Posted by: cherylyoung | June 25, 2013



Bugaboo provincial park is a first-class mountaineering

 region, situated in the rugged Purcell Mountains

 in the BC Rockies region of British Columbia.


This 13,646-hectare park encompasses extensive ice

 fields, the largest glaciers in the Purcells, and

 spectacular granite spires, some of which exceed

3,000 metres in elevation.


 Its challenging peaks in the northern extremity of the

 Purcell Mountain Range have attracted climbers

 from around the world since the late 1880s.

Particularly popular are the North Howser Tower

 and the South Ridge of Bugaboo Spire, which are

 considered to be very difficult.


The landscape is certainly breathtaking, but you

 shouldn’t attempt to hike or climb this region unless

 you are experienced, well-equipped and in good

 physical condition.

The Purcells, bounded by the Rocky Mountain Trench in

 the east, are actually ancient compared to the much

 younger Rocky Mountains, dating back 1,500 million

 years when the only form of life on the planet was algae.


 It was not until the dinosaurs era that the Rocky

 Mountains were born, some 70 million years ago. 


Heavy snowfall of the ‘Columbia Wet Belt’ continues to

 support large remnants of the vast alpine glaciers

 that shaped the rugged Purcell Mountains.

This rugged landscape was first explored between

1857 to 1860, when the Palliser Expedition conquered

 and named the mountains after Goodwin Purcell,

 the expedition sponsor.


 Since that time, the mountains have attracted miners,

 loggers and some of North America’s top mountaineers.


 Harmon, Longstaff, A. O. Wheeler and the renowned

 guide Conrad Kain visited the Bugaboo area in 1910.


 Kain returned with the MacCarthys in 1916 and

 climbed the North Howser ‘Tower’ and the South Ridge

 of Bugaboo Spire, which he considered his most

 difficult Canadian ascent.

Thorington mapped the area and climbed with Kain

 in 1933 on Crescent Spire.


In 1938 and 1939 Northpost, Eastpost and Brenta

 Spires were conquered. Snowpatch, beyond the

 techniques used in Kain’s time, was finally conquered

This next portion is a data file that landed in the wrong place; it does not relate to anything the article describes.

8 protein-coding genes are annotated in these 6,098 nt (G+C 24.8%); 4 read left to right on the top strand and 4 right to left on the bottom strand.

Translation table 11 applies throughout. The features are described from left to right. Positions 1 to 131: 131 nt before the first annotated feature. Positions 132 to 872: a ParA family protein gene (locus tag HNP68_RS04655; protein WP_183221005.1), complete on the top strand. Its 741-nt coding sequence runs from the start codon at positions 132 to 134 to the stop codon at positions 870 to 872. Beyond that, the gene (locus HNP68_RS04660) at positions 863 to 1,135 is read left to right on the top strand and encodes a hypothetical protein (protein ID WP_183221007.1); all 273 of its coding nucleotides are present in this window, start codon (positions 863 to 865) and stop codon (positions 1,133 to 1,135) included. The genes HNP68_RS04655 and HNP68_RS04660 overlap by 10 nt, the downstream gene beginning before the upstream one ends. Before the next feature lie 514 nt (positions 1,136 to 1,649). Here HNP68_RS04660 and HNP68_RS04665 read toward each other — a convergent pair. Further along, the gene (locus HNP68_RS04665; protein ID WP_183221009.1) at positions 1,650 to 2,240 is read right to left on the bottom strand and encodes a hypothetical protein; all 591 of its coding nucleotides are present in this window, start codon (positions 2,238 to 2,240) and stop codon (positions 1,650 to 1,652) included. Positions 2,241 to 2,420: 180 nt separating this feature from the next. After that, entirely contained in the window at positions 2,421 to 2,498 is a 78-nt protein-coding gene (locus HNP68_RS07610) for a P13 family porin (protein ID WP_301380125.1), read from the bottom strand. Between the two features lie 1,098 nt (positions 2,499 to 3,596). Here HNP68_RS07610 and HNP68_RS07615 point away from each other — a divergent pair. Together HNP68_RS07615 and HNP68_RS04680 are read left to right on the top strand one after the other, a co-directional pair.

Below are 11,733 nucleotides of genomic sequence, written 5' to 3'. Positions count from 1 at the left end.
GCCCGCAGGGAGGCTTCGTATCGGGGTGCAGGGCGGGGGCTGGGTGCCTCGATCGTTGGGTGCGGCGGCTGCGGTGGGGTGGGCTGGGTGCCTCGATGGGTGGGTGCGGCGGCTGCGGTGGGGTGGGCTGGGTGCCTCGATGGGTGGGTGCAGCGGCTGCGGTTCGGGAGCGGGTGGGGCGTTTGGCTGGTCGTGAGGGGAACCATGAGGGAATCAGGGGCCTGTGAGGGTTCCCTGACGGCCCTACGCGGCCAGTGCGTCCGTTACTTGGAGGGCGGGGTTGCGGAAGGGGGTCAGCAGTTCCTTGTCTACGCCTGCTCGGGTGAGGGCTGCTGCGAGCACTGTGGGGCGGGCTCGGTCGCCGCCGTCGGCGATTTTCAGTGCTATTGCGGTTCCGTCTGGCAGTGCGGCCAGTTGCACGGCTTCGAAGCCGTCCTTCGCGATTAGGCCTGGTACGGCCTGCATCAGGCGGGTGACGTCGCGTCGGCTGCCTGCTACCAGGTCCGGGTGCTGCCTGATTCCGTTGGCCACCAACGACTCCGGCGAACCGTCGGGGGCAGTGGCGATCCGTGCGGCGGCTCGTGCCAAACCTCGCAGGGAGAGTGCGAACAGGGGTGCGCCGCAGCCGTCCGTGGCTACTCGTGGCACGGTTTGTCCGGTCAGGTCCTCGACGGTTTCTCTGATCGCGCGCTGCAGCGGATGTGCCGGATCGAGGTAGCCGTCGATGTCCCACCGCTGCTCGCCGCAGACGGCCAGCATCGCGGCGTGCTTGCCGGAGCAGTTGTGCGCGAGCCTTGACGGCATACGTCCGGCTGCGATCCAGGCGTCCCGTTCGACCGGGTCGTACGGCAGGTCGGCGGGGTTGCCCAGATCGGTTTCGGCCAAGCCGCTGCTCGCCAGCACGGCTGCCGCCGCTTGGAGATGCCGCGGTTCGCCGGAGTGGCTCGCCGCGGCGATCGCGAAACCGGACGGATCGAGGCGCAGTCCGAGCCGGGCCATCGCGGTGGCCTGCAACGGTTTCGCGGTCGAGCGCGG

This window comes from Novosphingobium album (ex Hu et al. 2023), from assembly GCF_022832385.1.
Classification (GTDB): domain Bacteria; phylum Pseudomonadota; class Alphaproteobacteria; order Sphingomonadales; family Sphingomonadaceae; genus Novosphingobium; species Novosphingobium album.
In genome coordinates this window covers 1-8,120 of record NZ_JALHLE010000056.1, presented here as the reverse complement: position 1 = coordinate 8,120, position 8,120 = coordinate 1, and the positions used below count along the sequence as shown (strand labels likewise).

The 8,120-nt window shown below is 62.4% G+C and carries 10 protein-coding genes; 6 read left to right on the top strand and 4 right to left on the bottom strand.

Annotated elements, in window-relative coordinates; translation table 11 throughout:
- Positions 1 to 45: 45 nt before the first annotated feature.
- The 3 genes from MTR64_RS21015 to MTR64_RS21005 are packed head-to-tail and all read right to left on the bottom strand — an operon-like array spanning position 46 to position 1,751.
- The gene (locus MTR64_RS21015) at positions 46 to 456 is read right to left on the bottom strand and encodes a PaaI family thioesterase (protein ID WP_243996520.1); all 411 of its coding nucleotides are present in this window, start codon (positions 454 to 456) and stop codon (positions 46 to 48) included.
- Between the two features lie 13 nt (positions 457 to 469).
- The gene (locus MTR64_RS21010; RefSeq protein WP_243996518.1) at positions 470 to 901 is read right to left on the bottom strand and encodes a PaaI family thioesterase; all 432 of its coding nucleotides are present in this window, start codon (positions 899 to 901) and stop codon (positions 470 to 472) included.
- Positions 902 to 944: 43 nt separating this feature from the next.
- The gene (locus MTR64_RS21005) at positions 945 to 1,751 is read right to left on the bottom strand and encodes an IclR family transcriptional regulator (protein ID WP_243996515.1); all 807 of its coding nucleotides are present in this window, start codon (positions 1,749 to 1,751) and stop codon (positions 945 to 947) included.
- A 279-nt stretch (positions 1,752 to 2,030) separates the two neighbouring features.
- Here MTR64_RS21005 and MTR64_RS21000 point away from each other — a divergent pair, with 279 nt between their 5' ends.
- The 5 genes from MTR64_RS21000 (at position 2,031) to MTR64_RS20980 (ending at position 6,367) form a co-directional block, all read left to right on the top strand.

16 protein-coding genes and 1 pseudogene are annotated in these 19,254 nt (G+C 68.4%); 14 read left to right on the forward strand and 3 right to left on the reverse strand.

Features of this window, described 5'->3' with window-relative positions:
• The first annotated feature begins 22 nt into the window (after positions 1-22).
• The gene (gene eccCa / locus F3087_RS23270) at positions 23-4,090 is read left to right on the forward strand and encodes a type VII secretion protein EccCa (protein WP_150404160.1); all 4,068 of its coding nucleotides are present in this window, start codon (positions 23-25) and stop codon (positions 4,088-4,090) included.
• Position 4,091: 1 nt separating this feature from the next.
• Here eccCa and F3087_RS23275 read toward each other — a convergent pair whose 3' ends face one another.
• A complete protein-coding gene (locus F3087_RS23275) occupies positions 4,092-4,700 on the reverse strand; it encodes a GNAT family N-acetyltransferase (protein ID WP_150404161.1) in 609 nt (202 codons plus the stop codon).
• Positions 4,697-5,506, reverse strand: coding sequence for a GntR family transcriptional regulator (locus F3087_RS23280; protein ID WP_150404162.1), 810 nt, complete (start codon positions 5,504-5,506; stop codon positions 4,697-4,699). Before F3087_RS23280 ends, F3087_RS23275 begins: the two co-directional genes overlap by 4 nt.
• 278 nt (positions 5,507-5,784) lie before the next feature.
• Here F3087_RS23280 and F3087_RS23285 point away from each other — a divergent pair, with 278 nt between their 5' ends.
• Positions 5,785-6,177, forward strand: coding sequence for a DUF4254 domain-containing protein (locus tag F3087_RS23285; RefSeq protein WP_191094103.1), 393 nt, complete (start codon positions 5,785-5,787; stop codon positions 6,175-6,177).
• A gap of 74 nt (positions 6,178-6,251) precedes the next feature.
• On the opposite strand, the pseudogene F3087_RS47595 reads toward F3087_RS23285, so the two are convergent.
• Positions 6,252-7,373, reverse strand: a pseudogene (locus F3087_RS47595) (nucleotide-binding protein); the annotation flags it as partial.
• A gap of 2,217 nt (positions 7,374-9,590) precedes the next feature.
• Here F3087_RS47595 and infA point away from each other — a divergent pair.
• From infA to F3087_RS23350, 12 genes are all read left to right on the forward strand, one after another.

by Arnold and Bedayn in 1940.


Climbers including Fred Beckey, Ed Cooper and Layton

Kor in the late 1950s blazed the first face routes on

Snowpatch, Bugaboo and Pidgeon Spires. Chouinard

traversed the Howsers in 1965 and Chris Jones

 pioneered the 600-metre West Face in 1970.

 Free climbing techniques enable faster ascents, with

 reduced exposure to the frequent lightning storms.


 It also continually opens up new lines in areas where

 the elements of glaciers, major routes on firm rock,

significant altitude and violent weather combine to

 create world-class challenges.


Bugaboo Provincial Park is, by its very nature,

 extremely isolated.


 People contemplating a visit here must realize that

 it is pure wilderness without supplies or equipment

 of any kind.


 Visitors must be prepared for true outdoor living.


Weather conditions can change suddenly in this area

 and lightning storms with hail and snow are common

 in summer.


 Only experienced climbers trained in crevasse rescue

and properly roped, should venture onto the snowfields

 and glaciers.

Ice axes, sunglasses, prusiks or ascenders with foot

 slings are essential.


 Climbers should check with park rangers before departure.

 A registry is kept in the Conrad Kain Hut for this purpose –

 and visitors convenience.


 The rangers will be pleased to offer assistance or any

 other information required.

Wilderness, backcountry or walk-in camping is allowed,

 but no facilities are provided.

 Camping in Bugaboo Park in the Crescent Glacier area

 is restricted to tent pads situated below the Conrad

 Kain Hut, at Boulder Camp, and on Mount Applebee.

 The Conrad Kain Hut is available for overnight

 accommodation for a maximum of 35 persons.


 Reservations can be made through the Alpine Club of Canada.


 Propane stoves and eating utensils are provided.


Visitors must bring all other necessary equipment.


 A nightly, per-person fee is levied during the period

 June 1 to September 30.


Hut accommodation is not available in winter due

 to avalanche dangers.


The Malloy Igloo is a hut that can accommodate a

maximum of six persons.


No facilities are provided.


 Climbers are responsible for their own safety,

 as rescue services are not readily available.


Bugaboo Glacier Provincial Park is in a class of its own.


 Although much of the attraction of the Bugaboos is

for hard-core climbers, there are a few hiking trail

s that cover a variety of distances and terrains, and

don’t demand technical mountaineering skills.


 The Conrad Kain Hut Trail begins in the parking lot

and follows the northern lateral moraine of

 Bugaboo Glacier.

The trail is very steep and strenuous. Cobalt Lake Trail

 leads up a steep grade to an open ridge and views

of Cobalt Lake.


 A marked route then descends to the lake itself.

 Malloy Igloo Trail begins at the Conrad Kain Hut and

 terminates at the Malloy Igloo.


 Only roped parties should attempt this hike because

 several glaciers have to be crossed.


Alternatively, access to the Malloy Igloo via Malloy Creek

 is also possible.


Bugaboo Provincial Park is located 28 miles (45 km)

 west of Highway 95 at Brisco, between Golden and

 Radium Hot Springs.

 There’s good gravel road access to the park, but the

 roads are used by logging trucks, so check with

BC Parks regarding road use and condition before

 embarking on the journey.






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